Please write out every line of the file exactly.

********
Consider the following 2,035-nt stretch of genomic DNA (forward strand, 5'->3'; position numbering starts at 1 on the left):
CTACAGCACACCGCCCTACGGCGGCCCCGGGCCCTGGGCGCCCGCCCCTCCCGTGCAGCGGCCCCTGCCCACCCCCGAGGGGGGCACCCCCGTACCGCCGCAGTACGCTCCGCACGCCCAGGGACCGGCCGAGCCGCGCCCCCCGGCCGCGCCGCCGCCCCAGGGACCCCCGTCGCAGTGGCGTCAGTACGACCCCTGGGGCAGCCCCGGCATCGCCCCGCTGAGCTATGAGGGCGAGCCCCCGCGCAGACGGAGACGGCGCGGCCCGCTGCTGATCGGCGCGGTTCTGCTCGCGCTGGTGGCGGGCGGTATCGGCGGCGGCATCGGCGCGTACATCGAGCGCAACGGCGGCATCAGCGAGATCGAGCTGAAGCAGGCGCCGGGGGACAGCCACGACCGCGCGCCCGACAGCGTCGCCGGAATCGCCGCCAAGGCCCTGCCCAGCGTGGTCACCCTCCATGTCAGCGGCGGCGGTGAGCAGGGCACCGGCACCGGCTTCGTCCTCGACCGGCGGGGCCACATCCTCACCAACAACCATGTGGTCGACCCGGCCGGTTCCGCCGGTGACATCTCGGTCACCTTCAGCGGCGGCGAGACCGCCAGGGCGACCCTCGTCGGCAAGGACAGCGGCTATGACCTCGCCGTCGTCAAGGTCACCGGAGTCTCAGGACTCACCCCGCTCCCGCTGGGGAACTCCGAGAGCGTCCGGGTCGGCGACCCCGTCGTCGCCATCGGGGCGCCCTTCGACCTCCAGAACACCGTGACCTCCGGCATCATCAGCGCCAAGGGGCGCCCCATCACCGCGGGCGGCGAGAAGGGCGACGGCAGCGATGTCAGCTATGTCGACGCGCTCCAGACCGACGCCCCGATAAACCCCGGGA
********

Consider the following 2,035-nt stretch of genomic DNA (forward strand, 5'->3'; position numbering starts at 1 on the left):
CTACAGCACACCGCCCTACGGCGGCCCCGGGCCCTGGGCGCCCGCCCCTCCCGTGCAGCGGCCCCTGCCCACCCCCGAGGGGGGCACCCCCGTACCGCCGCAGTACGCTCCGCACGCCCAGGGACCGGCCGAGCCGCGCCCCCCGGCCGCGCCGCCGCCCCAGGGACCCCCGTCGCAGTGGCGTCAGTACGACCCCTGGGGCAGCCCCGGCATCGCCCCGCTGAGCTATGAGGGCGAGCCCCCGCGCAGACGGAGACGGCGCGGCCCGCTGCTGATCGGCGCGGTTCTGCTCGCGCTGGTGGCGGGCGGTATCGGCGGCGGCATCGGCGCGTACATCGAGCGCAACGGCGGCATCAGCGAGATCGAGCTGAAGCAGGCGCCGGGGGACAGCCACGACCGCGCGCCCGACAGCGTCGCCGGAATCGCCGCCAAGGCCCTGCCCAGCGTGGTCACCCTCCATGTCAGCGGCGGCGGTGAGCAGGGCACCGGCACCGGCTTCGTCCTCGACCGGCGGGGCCACATCCTCACCAACAACCATGTGGTCGACCCGGCCGGTTCCGCCGGTGACATCTCGGTCACCTTCAGCGGCGGCGAGACCGCCAGGGCGACCCTCGTCGGCAAGGACAGCGGCTATGACCTCGCCGTCGTCAAGGTCACCGGAGTCTCAGGACTCACCCCGCTCCCGCTGGGGAACTCCGAGAGCGTCCGGGTCGGCGACCCCGTCGTCGCCATCGGGGCGCCCTTCGACCTCCAGAACACCGTGACCTCCGGCATCATCAGCGCCAAGGGGCGCCCCATCACCGCGGGCGGCGAGAAGGGCGACGGCAGCGATGTCAGCTATGTCGACGCGCTCCAGACCGACGCCCCGATAAACCCCGGGA